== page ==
Hunting News and Information

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Straight Shootin
Craig Hester's huge 10-point buck fell on Nov. 27, just four days after he hung a stand to take advantage of sign he'd discovered while rabbit hunting. Rabbit hunt was stroke of luck that put Person County hunter on huge buck

A rabbit hunt turned out to be one of the best days ever spent afield for Craig Hester of Person County, because it put him in the right spot to kill a huge 10-point buck on Nov. 25 that may score in the low 160s.


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Spots remain available for a Jan. 31 youth-only permit duck hunt in Currituck County. Permits remain available for youth-only waterfowl hunt in Currituck County

The N.C. Wildlife Resources Commission has a limited number of permits remaining for a special youth-only waterfowl hunt on Jan. 31 on Currituck Sound.


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Angie Jackson and her 5-year-old son, Tucker, take in several raccoons killed on the Lumber River Outdoors/True Vince Coon Club youth hunt, which Tucker won with a 7-pound, 7-ounce raccoon. Turning kids into coon hunters

Rev. Wade Hall Jr., pastor of the Elizabethtown Church of God, hunts raccoons at least three nights a week to keep his dogs in top form for competition, and he often takes young people along. 


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Many groups of bear hunters from the mountains migrate to eastern North Carolina for the December bear season. Let’s go bear hunting!

Bear hunting in eastern North Carolina is one of the most-exhilarating experiences a hunter can have. Unlike most other types of hunting, bear hunting is a group effort that requires good hunters and good land, but people that want to start bear hunting cannot just go out and buy some hounds and begin hunting. It takes substantial training for the dogs and the hunters. 


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Bear seasons in the eastern third of North Carolina often change from county to county, so hunters need to have a firm grip on where they’re hunting and when the season opens and closes. Bear seasons dates can be confusing

Dates for bear seasons across North Carolina, especially in the eastern third of the state, can be so different as to confuse hunters, often changing from one county to the next.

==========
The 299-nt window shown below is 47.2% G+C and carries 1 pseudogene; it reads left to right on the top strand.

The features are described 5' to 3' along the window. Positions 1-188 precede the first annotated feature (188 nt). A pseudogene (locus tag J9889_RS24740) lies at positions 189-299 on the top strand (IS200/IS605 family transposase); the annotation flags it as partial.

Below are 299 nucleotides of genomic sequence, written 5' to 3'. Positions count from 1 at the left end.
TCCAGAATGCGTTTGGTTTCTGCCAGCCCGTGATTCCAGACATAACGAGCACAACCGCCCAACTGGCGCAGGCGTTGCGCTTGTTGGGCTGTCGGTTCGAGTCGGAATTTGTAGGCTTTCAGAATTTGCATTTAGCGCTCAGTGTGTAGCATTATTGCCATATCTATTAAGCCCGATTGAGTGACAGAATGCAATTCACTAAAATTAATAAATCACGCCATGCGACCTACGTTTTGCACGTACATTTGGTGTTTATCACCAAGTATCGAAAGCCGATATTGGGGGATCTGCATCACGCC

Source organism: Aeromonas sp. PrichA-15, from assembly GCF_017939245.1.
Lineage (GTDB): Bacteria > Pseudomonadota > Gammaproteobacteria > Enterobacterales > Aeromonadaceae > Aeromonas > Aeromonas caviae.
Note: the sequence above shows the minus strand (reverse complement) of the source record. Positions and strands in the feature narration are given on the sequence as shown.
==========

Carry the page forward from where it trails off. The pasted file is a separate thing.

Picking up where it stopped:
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Big bear tracks with huge toes typically belong to large males, which are generally the favorite targets of bear hunters. Tracks tell a story

For bear hunters with hounds, a bear’s paw prints found along field edges or roadsides are their calling cards. For the experienced hunter, the size and characteristics of the track can tell plenty about the size and sex of the bear. 


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Veteran bear hunters usually have a plan on when and which dogs to release during an active strike and chase, leading to the treeing or baying of a bruin. The dynamics of the pack

Hunting with hounds is a time-honored tradition where hunters rely on man’s best friend to flush, chase and/or locate game. From rabbits and deer to quail and grouse, there are few species were there is no opportunity for dogs to participate in one shape or fashion. Hunters can improve their chances for success and safety by following a few very important guidelines. 


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High and dry spots in the middle of swamps will often be the first places that deer go to hide late in the season when hunting pressure is too great elsewhere. Swamp islands hold big bucks

In order for deer to survive the season, they must learn how to hide from the focus of North Carolina’s deer-hunting battalion. In areas where ponds, lakes, swamps and beaver ponds exist, the deer population increases with the level of hunting pressure. And associated with almost every water course are dry-land hills or islands that begin to collect pressured bucks towards the end of the season. 


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Aerial imagery can help hunters see areas where deer may trade back and forth between water courses and food sources. Technology has its advantages

When Native American hunters first scoured the landscape to feed their tribes, the water courses traversing the land were prime places to encounter game animals. Today, rivers, swamps and streams remain hot spots for locating deer and other animals, but hunters with instant access to aerial imagery have an upper hand on the early hunters. 


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A pintail can be a tremendous bonus to a bag of mixed diving ducks and sea ducks. How to tackle big-water decoy spreads

For many hunters trying to lure ducks into range on ponds, in swamps or around other small bodies of water, “less is more” when it comes to decoys.


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Guide Carlton Thornton will call loudly and aggressively at distant ducks, but when they show interest in his decoys, he’ll tone things down a bit. Local and long-distance calling

Diving ducks do not decoy as readily or gracefully as puddle ducks, but they will respond to calling.


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Thermacell is making heated insoles that should warm your toes in the duck blind. Keep those toes warm

With the largest part of duck season and the final days of deer season arriving this month in the Carolinas, so will winter weather. The long hours in a tree stand or in a flooded marsh have a totally different meaning to our own two feet, practically numb from prolonged exposure to extreme cold. 


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